The consumer path to purchase increasingly involves social platforms, according to recent research from Gartner. In fact, over the next five years, about 60% of younger consumers—Gen Z and Millennials—will choose to make a purchase on a social platform versus more traditional digital commerce destinations (e.g., marketplaces and your online storefront).
Below, we provide an essential guide to social commerce—what it is, why it’s important, and how modern technology can help you deliver a seamless commerce experience across all social platforms.
What is social commerce?
At its core, social commerce is the use of social media to facilitate online transactions. But it’s much more than just a transactional relationship between the consumer and the retail business.
Social commerce encompasses the complete shopping journey from product discovery to consideration to purchase, all of which takes place entirely within the walled garden of the social platform.
TikTok, YouTube, Instagram, and Pinterest have become increasingly popular channels for consumers to discover—and purchase—the items they need or want. According to Forrester, three industry shifts are contributing to the rising interest of social commerce by both retailers and consumers.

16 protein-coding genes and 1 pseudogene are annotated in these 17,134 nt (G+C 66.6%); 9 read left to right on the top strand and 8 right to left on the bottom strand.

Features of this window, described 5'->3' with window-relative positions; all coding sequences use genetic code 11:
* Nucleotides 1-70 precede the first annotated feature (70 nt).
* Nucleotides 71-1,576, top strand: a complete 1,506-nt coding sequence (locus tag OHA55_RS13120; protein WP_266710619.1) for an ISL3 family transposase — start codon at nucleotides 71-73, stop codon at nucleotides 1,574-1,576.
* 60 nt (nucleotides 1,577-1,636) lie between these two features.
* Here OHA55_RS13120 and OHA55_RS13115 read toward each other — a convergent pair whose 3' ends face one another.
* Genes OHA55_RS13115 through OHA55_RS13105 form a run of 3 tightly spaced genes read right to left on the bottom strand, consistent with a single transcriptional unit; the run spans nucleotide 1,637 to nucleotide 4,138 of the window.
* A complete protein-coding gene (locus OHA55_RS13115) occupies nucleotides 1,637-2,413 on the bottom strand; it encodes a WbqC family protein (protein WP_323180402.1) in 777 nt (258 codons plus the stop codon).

- Social platforms are adding shopping features: The most popular social media platforms including TikTok, Snapchat, Facebook, and Instagram have intensified investment in social commerce over the past 18 months. For example, Snapchat now offers in-app shopping for some brands, Meta has a native checkout feature for Facebook and Instagram users in the U.S., and Instagram users can shop directly from posts. Even Walmart is stepping up their social commerce game, working with TikTok to create shoppable livestream events starting in December 2020.
- Retailers are looking for new customer acquisition channels: Social networks help brands reach customers who may not have heard of them. This has been a key strategy of D2C companies who have long used social media to reach new audiences, establish brand trust, and build awareness. It’s also an effective way to reach shoppers on their mobile devices (nearly 100%, or 4.4 billion, social media users access social platforms from their mobile phone).
- Younger generations are social shoppers: Per Forrester’s State of U.S. Social Commerce report, the younger the shopper, the more social their shopping journey is. Among U.S. shoppers under age 25, over 60% say they’ve bought something from a social network without leaving the network. That’s compared to just 32% of 45-to-54-year-olds who’ve completed a purchase from within a social network.
Why is social commerce important?
Social commerce is still a new phenomenon, but it’s already clear that it has enormous potential to transform the way consumers shop. It does this by taking advantage of a core characteristic of social media. Namely, the inherent ability for businesses and consumers to interact in a way that feels natural and personal.